KTEP - El Paso, Texas

STATE OF THE ARTS: Artist Tino Ortega

Tino Ortega is an El Paso artists that combines elements of street and fine art to create colorful works of art. It could be said that the self taught artist creates a series of smaller paintings to make up a large image.

Read More

Latest from KTEP

University of Vermont

Julia Perdrial is an assistant professor of geochemistry at the University of Vermont. As an environmental bio-geochemist and mineralogist, she takes a strong interdisciplinary approach to study low temperature environmental terrestrial and aquatic processes by combining experimental and field approaches. The aim of her research is to understand how the geosphere, biosphere, and hydrosphere interact to shape the Earth’s terrestrial surface, now often termed the Critical Zone. This Critical Zone can be thought of as the skin of the earth: the terrestrial surface spans from the top of the canopy down to the bedrock - including groundwater - and provides us with water, nutrients and many other ecosystem services.

J.L. Powers is the award-winning author of three young adult novels, The Confessional, This Thing Called the Future, and Amina. She works as an editor/publicist for Cinco Puntos Press, and teaches creative writing, literature, and composition at Skyline College in California’s Bay Area. M.A. Powers has a PhD in the oncological sciences from the Huntsman Cancer Institute at the University of Utah in Salt Lake City. He is currently a stay-at-home dad and lives in Maine. Broken Circle is his first novel written and the first novel the siblings have written together.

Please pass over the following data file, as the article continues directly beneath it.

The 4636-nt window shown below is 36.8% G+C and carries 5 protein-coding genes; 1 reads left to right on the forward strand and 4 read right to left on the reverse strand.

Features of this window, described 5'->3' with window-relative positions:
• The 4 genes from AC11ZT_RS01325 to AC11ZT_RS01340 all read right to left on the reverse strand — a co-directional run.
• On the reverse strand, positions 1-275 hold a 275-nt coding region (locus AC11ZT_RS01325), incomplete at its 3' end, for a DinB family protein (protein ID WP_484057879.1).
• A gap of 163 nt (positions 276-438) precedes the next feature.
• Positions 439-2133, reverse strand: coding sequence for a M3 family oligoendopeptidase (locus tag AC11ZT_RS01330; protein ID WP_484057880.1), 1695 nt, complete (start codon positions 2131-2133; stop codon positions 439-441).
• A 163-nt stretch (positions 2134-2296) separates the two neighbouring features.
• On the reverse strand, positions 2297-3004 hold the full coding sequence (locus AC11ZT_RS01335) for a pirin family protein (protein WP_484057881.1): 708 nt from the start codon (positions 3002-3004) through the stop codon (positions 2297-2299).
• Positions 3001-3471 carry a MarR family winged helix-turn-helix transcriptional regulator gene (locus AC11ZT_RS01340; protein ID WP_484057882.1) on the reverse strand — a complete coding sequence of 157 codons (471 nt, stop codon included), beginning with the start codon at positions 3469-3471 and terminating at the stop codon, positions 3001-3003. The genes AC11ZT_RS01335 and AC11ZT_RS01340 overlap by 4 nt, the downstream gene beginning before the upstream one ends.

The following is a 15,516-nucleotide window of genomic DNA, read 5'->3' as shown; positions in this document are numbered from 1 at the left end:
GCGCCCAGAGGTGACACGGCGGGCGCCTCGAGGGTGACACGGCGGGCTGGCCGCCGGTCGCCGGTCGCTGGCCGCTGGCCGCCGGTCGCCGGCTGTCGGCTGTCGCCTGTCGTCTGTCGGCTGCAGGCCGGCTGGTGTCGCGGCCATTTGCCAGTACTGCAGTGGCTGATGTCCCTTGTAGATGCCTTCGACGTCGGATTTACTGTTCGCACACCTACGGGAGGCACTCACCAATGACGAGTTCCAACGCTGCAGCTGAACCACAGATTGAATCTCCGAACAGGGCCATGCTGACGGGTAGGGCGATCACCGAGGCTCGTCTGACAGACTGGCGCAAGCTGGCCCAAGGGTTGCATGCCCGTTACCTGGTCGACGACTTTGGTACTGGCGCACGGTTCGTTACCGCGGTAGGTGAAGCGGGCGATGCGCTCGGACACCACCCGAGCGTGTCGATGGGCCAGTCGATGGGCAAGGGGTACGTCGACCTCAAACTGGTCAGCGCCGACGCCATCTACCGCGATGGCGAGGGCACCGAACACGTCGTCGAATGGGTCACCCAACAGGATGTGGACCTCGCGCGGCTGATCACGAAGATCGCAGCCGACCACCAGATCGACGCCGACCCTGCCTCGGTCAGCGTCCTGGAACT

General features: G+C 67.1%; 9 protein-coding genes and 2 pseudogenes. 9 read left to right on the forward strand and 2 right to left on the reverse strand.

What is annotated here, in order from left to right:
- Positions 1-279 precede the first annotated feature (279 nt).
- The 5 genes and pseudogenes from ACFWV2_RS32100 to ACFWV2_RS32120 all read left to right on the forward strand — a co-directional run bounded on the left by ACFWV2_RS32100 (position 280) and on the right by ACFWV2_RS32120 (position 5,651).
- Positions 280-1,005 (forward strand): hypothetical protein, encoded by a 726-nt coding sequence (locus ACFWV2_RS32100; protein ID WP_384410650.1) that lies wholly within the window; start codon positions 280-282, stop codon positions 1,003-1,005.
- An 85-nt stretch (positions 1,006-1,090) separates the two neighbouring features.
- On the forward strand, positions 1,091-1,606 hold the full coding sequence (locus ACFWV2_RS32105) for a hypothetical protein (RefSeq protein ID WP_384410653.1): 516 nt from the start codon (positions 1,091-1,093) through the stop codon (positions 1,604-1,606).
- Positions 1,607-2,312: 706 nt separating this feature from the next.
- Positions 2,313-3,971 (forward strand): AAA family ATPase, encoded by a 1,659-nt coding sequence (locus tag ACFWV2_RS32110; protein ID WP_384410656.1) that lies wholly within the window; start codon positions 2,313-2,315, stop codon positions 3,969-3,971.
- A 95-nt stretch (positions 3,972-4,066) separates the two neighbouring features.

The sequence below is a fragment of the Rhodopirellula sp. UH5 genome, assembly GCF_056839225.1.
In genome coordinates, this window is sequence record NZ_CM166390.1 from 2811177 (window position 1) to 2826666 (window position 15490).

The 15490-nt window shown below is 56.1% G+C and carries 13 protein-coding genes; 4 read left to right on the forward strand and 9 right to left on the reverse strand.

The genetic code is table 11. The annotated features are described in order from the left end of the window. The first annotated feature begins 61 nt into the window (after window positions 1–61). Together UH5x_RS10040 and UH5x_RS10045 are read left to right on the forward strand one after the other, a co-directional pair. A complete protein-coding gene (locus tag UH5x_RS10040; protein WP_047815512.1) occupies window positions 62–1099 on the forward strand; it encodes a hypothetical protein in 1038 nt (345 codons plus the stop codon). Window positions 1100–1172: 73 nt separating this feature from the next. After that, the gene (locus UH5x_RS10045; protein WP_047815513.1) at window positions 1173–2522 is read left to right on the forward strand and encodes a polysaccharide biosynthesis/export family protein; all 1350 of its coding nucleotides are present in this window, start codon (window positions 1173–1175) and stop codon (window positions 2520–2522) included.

Artist Humberto Hernandez known as DECK has tirelessly been working on a unique and distinct style for years.  For his first solo exhibition at Dream Chasers Club, titled DEConstruction, he chose to focus on abstract pieces.

DECstruction is a project created to show the correlation between color, shapes and lines. 

Artist Diego Martinez, best known for his “Robot” paintings, was born and raised on the El Paso/Juarez border.  His work features bright colors and is based on random thoughts and emotions that he’s feeling, or metaphors depicting a personal experience or tribulation he’s gone through.

Don't get caught up in the weeds! Take action now to control your winter weeds and your garden will thank you come the spring. Proper identification and timing are the keys to effective weed control, and Good to Grow hosts are here to help.

More from KTEP

Weekdays from 5am to 9am

Hosted by Steve Inskeep, Renee Montagne and David Greene, Morning Edition takes listeners around the country and the world with multi-faceted stories and commentaries every weekday.

Weekdays from 9am to 10am

Hosted by award-winning journalist David Brown, Texas Standard explores the world of news, economics, innovation and culture, every day — from a Texas perspective.

Connect With Us

Latest from NPR

Atlanta Police are seeking an Uber Eats driver who they say killed a customer during a delivery.

The department confirmed to NPR that officers responded to a call of a person shot in the Buckhead neighborhood in north Atlanta on Saturday around 11:30 p.m. Investigators learned from witnesses that the victim left his apartment to meet an Uber Eats driver, took his order and began walking away from the delivery vehicle.

Apocryphal stories about our nation's first president abound.

Wooden dentures? Experts say disabusing the public of this myth is like ... well, pulling teeth. (And George Washington did have several pulled, having suffered mightily from dental problems.)

Updated at 10:35 p.m. ET

The FBI says that someone called its tip line to report concerns about Nikolas Cruz, who has told police he killed 17 people in a Florida high school this week — but that the bureau failed to follow protocols to assess the threat.

The bureau says a person close to Cruz contacted the FBI's Public Access Line on Jan. 5 to report concerns about him. Those concerns included information about Cruz's gun ownership, a desire to kill people, erratic behavior and disturbing social media posts.